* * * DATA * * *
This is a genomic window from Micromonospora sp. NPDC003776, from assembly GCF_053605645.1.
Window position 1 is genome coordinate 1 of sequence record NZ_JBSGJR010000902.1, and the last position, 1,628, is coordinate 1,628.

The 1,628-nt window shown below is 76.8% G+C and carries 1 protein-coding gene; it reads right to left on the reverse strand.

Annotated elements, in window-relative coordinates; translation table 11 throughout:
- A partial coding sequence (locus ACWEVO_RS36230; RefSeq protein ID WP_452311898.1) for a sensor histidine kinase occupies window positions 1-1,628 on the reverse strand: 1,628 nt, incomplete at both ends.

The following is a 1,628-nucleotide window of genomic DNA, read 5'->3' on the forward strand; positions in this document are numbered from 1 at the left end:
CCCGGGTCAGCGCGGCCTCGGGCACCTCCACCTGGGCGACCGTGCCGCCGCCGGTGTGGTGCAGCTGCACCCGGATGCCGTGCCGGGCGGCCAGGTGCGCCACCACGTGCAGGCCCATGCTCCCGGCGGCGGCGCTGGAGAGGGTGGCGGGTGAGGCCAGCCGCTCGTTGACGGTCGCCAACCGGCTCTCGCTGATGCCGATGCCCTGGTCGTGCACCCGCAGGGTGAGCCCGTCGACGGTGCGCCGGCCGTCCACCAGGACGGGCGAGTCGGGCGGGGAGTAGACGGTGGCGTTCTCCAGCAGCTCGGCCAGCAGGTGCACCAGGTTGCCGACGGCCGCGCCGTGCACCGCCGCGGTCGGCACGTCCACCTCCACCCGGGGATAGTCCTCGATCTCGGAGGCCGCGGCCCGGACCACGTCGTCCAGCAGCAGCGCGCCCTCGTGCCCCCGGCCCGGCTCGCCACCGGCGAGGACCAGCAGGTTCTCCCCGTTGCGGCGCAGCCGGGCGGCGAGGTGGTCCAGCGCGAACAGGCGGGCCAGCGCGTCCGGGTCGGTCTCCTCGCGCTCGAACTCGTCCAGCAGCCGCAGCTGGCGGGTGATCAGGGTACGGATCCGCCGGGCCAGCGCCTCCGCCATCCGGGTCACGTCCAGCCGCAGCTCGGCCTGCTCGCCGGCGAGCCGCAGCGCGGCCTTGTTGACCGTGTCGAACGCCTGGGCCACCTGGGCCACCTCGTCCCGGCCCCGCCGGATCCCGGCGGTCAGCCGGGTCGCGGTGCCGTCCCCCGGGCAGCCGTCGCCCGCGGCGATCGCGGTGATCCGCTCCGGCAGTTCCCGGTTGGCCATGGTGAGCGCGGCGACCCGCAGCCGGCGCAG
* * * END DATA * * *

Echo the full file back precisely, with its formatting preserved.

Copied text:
This is a genomic window from Micromonospora sp. NPDC003776, from assembly GCF_053605645.1.
Window position 1 is genome coordinate 1 of sequence record NZ_JBSGJR010000902.1, and the last position, 1,628, is coordinate 1,628.

The 1,628-nt window shown below is 76.8% G+C and carries 1 protein-coding gene; it reads right to left on the reverse strand.

Annotated elements, in window-relative coordinates; translation table 11 throughout:
- A partial coding sequence (locus ACWEVO_RS36230; RefSeq protein ID WP_452311898.1) for a sensor histidine kinase occupies window positions 1-1,628 on the reverse strand: 1,628 nt, incomplete at both ends.

The following is a 1,628-nucleotide window of genomic DNA, read 5'->3' on the forward strand; positions in this document are numbered from 1 at the left end:
CCCGGGTCAGCGCGGCCTCGGGCACCTCCACCTGGGCGACCGTGCCGCCGCCGGTGTGGTGCAGCTGCACCCGGATGCCGTGCCGGGCGGCCAGGTGCGCCACCACGTGCAGGCCCATGCTCCCGGCGGCGGCGCTGGAGAGGGTGGCGGGTGAGGCCAGCCGCTCGTTGACGGTCGCCAACCGGCTCTCGCTGATGCCGATGCCCTGGTCGTGCACCCGCAGGGTGAGCCCGTCGACGGTGCGCCGGCCGTCCACCAGGACGGGCGAGTCGGGCGGGGAGTAGACGGTGGCGTTCTCCAGCAGCTCGGCCAGCAGGTGCACCAGGTTGCCGACGGCCGCGCCGTGCACCGCCGCGGTCGGCACGTCCACCTCCACCCGGGGATAGTCCTCGATCTCGGAGGCCGCGGCCCGGACCACGTCGTCCAGCAGCAGCGCGCCCTCGTGCCCCCGGCCCGGCTCGCCACCGGCGAGGACCAGCAGGTTCTCCCCGTTGCGGCGCAGCCGGGCGGCGAGGTGGTCCAGCGCGAACAGGCGGGCCAGCGCGTCCGGGTCGGTCTCCTCGCGCTCGAACTCGTCCAGCAGCCGCAGCTGGCGGGTGATCAGGGTACGGATCCGCCGGGCCAGCGCCTCCGCCATCCGGGTCACGTCCAGCCGCAGCTCGGCCTGCTCGCCGGCGAGCCGCAGCGCGGCCTTGTTGACCGTGTCGAACGCCTGGGCCACCTGGGCCACCTCGTCCCGGCCCCGCCGGATCCCGGCGGTCAGCCGGGTCGCGGTGCCGTCCCCCGGGCAGCCGTCGCCCGCGGCGATCGCGGTGATCCGCTCCGGCAGTTCCCGGTTGGCCATGGTGAGCGCGGCGACCCGCAGCCGGCGCAG